- Recent election results suggest that the political landscape in several European countries is fragmenting. This fragmentation will make general elections harder to predict and slow the formation of new governments.
- Government coalitions will likely become more heterogeneous, which in turn will lead to more complex policymaking.
- These developments will increase uncertainty about the policy direction of countries, leading to higher political risk across the Continent.
- Increasing political volatility at home will make it harder for governments to participate in decisions at the continental level, potentially slowing the decision-making process in the European Union.
European politics has entered a period of political fragmentation. Across the Continent, mainstream political parties are losing ground to new competitors, parliaments are becoming more atomized, negotiations to form governments are taking longer and the overall policy direction of countries is getting harder to predict. This development is increasing political risk across the Continent, as companies, institutions and households are forced to operate in a political atmosphere that is becoming harder and harder to read.
Political risk is on the rise in Europe, with the electoral landscape in some of the Continent’s largest economies becoming more fragmented. In the coming years, political trends in Europe will force social, economic and political actors to operate in a context of increased uncertainty.
A Decade of Increasing Divisions
Election results in Europe’s largest economies over the past decade show increasing divisions in the political landscape. This fragmentation has manifested in different forms. In some cases, the number of political parties represented in parliament has increased. In Germany, for example, the 2017 general election produced its most fragmented parliament in the postwar period with seven political parties winning seats in the Bundestag, up from five in the previous election in 2013. Similar sitiuations unfolded in the Netherlands, where the number of political parties in parliament rose from 10 in 2010 to 13 in 2017, and in the Czech Republic, where the number of parties winning parliamentary seats went from five in 2006 to nine in 2017.
In other places, the number of parties with seats in parliament has remained stable or even decreased, but mainstream parties have lost ground to new rivals. To assess this trend, we looked at the number of parties that received at least 10 percent of the vote, a symbolic electoral threshold that increases a party’s chances of becoming a relevant political force, particularly in countries where coalitions of several parties are necessary to form governments.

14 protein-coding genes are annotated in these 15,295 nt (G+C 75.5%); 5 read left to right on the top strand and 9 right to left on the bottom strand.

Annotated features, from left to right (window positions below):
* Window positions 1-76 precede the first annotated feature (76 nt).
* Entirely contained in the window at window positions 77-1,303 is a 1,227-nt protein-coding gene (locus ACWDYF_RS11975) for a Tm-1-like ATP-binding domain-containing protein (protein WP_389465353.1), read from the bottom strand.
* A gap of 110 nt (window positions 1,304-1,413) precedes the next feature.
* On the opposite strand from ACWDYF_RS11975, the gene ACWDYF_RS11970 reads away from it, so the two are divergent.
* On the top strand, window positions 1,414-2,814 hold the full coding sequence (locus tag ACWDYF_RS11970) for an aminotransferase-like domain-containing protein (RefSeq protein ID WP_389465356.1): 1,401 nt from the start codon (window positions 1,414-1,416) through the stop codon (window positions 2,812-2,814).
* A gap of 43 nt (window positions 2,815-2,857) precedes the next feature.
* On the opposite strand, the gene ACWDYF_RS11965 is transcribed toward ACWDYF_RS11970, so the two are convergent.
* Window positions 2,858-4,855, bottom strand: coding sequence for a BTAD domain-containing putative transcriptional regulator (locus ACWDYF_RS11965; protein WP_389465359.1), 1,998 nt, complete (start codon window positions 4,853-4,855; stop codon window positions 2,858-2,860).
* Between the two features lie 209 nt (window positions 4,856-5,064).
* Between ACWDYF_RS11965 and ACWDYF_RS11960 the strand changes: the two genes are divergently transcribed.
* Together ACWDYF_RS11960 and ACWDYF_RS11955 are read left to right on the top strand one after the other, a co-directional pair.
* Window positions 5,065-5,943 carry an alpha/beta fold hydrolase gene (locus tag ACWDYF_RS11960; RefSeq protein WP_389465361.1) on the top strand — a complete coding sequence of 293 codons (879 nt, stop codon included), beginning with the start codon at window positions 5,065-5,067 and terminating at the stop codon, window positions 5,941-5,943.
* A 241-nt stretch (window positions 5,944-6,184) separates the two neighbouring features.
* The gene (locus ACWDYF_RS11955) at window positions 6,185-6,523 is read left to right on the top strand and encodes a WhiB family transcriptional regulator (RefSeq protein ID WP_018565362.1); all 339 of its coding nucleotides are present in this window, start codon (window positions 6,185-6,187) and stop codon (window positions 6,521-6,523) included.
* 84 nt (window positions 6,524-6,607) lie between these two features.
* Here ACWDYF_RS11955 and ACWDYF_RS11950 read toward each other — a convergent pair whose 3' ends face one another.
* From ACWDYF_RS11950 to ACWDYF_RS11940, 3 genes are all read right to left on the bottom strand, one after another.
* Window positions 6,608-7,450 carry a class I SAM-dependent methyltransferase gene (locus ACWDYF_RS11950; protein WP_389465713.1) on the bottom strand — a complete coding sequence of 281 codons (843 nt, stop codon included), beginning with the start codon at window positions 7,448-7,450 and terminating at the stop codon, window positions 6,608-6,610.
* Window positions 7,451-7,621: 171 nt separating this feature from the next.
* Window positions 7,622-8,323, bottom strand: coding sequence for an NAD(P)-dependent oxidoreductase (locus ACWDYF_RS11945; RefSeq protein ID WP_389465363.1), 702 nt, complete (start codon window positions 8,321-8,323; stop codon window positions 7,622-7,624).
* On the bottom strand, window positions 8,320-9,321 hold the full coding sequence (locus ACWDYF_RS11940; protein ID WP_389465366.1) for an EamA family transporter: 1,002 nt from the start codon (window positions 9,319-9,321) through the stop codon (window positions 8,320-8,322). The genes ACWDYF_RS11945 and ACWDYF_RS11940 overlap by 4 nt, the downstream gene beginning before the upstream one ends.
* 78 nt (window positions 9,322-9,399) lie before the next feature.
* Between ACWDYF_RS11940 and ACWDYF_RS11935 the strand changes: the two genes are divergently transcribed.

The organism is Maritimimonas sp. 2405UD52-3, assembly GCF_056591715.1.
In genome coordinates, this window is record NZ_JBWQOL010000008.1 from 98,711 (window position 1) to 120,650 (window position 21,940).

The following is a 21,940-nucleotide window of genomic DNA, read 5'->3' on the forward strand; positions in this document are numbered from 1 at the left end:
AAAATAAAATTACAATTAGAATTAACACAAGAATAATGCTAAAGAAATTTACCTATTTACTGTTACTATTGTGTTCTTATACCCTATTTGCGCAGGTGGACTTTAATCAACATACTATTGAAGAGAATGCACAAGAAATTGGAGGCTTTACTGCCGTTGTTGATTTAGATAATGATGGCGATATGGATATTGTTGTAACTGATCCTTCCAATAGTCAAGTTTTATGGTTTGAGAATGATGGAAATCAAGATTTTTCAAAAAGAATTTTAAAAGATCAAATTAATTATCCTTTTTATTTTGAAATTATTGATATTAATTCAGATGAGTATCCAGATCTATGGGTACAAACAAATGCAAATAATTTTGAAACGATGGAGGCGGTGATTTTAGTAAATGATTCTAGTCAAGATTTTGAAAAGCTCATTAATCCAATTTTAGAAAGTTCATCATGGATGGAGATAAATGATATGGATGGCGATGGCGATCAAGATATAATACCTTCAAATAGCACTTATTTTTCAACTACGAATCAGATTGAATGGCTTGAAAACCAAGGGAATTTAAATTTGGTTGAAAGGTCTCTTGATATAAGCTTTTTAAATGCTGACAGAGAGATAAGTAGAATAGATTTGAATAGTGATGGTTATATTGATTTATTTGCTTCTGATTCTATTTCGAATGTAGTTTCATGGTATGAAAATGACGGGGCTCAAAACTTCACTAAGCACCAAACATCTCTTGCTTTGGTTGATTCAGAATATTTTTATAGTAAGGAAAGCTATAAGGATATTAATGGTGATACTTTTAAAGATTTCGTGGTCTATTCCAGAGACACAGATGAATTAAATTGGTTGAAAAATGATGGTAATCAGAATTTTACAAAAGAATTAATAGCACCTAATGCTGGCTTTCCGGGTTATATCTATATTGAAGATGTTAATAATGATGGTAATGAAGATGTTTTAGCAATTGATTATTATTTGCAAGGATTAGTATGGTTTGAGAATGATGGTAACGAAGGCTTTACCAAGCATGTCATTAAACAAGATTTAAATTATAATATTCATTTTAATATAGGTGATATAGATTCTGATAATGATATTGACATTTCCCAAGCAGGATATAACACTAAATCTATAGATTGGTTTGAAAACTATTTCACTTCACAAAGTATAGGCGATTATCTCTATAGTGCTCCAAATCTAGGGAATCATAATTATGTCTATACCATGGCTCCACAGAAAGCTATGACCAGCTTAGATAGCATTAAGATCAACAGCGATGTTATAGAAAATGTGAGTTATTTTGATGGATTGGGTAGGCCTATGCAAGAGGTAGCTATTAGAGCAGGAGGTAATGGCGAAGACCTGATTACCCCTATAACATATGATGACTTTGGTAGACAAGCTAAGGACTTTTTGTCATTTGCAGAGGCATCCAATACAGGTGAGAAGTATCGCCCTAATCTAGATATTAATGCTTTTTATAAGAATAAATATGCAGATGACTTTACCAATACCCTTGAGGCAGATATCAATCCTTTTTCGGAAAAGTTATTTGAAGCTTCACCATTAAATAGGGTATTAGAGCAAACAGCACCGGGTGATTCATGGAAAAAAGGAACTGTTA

Spain, which holds a general election on April 28, is this trend’s paradigm. For decades, the center-left Socialists and the center-right People’s Party dominated Spanish politics and would jointly obtain roughly 80 percent of the vote. In recent years, however, the popularity of these parties decreased as new forces emerged to their right and to their left. So, while there are fewer overall parties in Spain’s parliament than a decade ago, the distribution of seats is much more balanced. In Italy, two parties received more than 10 percent of the vote in 2008; four did in 2018. That trend was mirrored in France, where four parties obtained more than 10 percent of the vote in the first round of elections for the General Assembly in 2017, up from only two in 2007.
Multiple factors are driving these developments. Across Europe, there is a widespread feeling that the traditional political forces are out of touch with the reality of millions of families, and voters are looking for new options. The economic crisis of the 2010s damaged the popularity of mainstream political parties and contributed to the emergence of new, sometimes anti-establishment, political forces on the right and the left. The immigration crisis has also contributed to the emergence of nationalist and anti-immigration parties across the Continent. The emergence of more extremist parties has forced centrist parties to move further to the right or to the left to compete, deepening polarization in many countries. This phenomenon is not exclusive to the European Union. In Norway, which is not a member of the continental bloc, the data also shows that the political landscape has become more fragmented.
Naturally, there are exceptions. In Poland, for example, the number of parties in parliament has been…